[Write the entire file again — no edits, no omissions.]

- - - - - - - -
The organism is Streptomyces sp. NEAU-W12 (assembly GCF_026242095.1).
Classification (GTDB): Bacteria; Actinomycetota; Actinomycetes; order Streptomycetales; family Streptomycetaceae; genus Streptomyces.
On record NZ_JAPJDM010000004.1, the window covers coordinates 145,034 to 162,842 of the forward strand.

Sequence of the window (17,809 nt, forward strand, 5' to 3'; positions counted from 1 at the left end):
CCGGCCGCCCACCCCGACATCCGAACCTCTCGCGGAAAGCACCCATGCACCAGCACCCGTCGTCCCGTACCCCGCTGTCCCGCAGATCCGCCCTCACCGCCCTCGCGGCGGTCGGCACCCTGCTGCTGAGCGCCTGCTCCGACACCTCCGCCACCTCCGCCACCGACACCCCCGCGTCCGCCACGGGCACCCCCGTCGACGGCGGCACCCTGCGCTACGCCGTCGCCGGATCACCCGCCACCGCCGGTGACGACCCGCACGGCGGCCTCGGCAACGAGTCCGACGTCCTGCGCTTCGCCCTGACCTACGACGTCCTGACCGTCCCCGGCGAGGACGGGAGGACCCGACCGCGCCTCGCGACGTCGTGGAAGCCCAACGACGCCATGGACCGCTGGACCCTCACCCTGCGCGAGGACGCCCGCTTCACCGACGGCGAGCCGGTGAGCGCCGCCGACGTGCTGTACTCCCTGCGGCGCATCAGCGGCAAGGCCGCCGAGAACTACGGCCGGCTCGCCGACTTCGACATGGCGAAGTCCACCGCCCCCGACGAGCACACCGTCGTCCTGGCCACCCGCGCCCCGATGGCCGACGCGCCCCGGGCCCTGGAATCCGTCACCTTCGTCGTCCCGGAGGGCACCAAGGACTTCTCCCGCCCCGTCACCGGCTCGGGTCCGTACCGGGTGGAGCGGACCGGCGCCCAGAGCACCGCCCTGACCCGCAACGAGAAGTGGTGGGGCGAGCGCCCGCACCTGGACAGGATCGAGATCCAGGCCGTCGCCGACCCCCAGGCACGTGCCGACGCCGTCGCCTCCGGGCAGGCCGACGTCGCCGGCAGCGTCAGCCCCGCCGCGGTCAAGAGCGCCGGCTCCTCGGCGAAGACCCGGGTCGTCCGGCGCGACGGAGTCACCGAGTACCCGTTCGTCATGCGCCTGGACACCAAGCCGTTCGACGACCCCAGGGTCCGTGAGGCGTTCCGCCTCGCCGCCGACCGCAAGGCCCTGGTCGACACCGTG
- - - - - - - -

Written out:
The organism is Streptomyces sp. NEAU-W12 (assembly GCF_026242095.1).
Classification (GTDB): Bacteria; Actinomycetota; Actinomycetes; order Streptomycetales; family Streptomycetaceae; genus Streptomyces.
On record NZ_JAPJDM010000004.1, the window covers coordinates 145,034 to 162,842 of the forward strand.

Sequence of the window (17,809 nt, forward strand, 5' to 3'; positions counted from 1 at the left end):
CCGGCCGCCCACCCCGACATCCGAACCTCTCGCGGAAAGCACCCATGCACCAGCACCCGTCGTCCCGTACCCCGCTGTCCCGCAGATCCGCCCTCACCGCCCTCGCGGCGGTCGGCACCCTGCTGCTGAGCGCCTGCTCCGACACCTCCGCCACCTCCGCCACCGACACCCCCGCGTCCGCCACGGGCACCCCCGTCGACGGCGGCACCCTGCGCTACGCCGTCGCCGGATCACCCGCCACCGCCGGTGACGACCCGCACGGCGGCCTCGGCAACGAGTCCGACGTCCTGCGCTTCGCCCTGACCTACGACGTCCTGACCGTCCCCGGCGAGGACGGGAGGACCCGACCGCGCCTCGCGACGTCGTGGAAGCCCAACGACGCCATGGACCGCTGGACCCTCACCCTGCGCGAGGACGCCCGCTTCACCGACGGCGAGCCGGTGAGCGCCGCCGACGTGCTGTACTCCCTGCGGCGCATCAGCGGCAAGGCCGCCGAGAACTACGGCCGGCTCGCCGACTTCGACATGGCGAAGTCCACCGCCCCCGACGAGCACACCGTCGTCCTGGCCACCCGCGCCCCGATGGCCGACGCGCCCCGGGCCCTGGAATCCGTCACCTTCGTCGTCCCGGAGGGCACCAAGGACTTCTCCCGCCCCGTCACCGGCTCGGGTCCGTACCGGGTGGAGCGGACCGGCGCCCAGAGCACCGCCCTGACCCGCAACGAGAAGTGGTGGGGCGAGCGCCCGCACCTGGACAGGATCGAGATCCAGGCCGTCGCCGACCCCCAGGCACGTGCCGACGCCGTCGCCTCCGGGCAGGCCGACGTCGCCGGCAGCGTCAGCCCCGCCGCGGTCAAGAGCGCCGGCTCCTCGGCGAAGACCCGGGTCGTCCGGCGCGACGGAGTCACCGAGTACCCGTTCGTCATGCGCCTGGACACCAAGCCGTTCGACGACCCCAGGGTCCGTGAGGCGTTCCGCCTCGCCGCCGACCGCAAGGCCCTGGTCGACACCGTG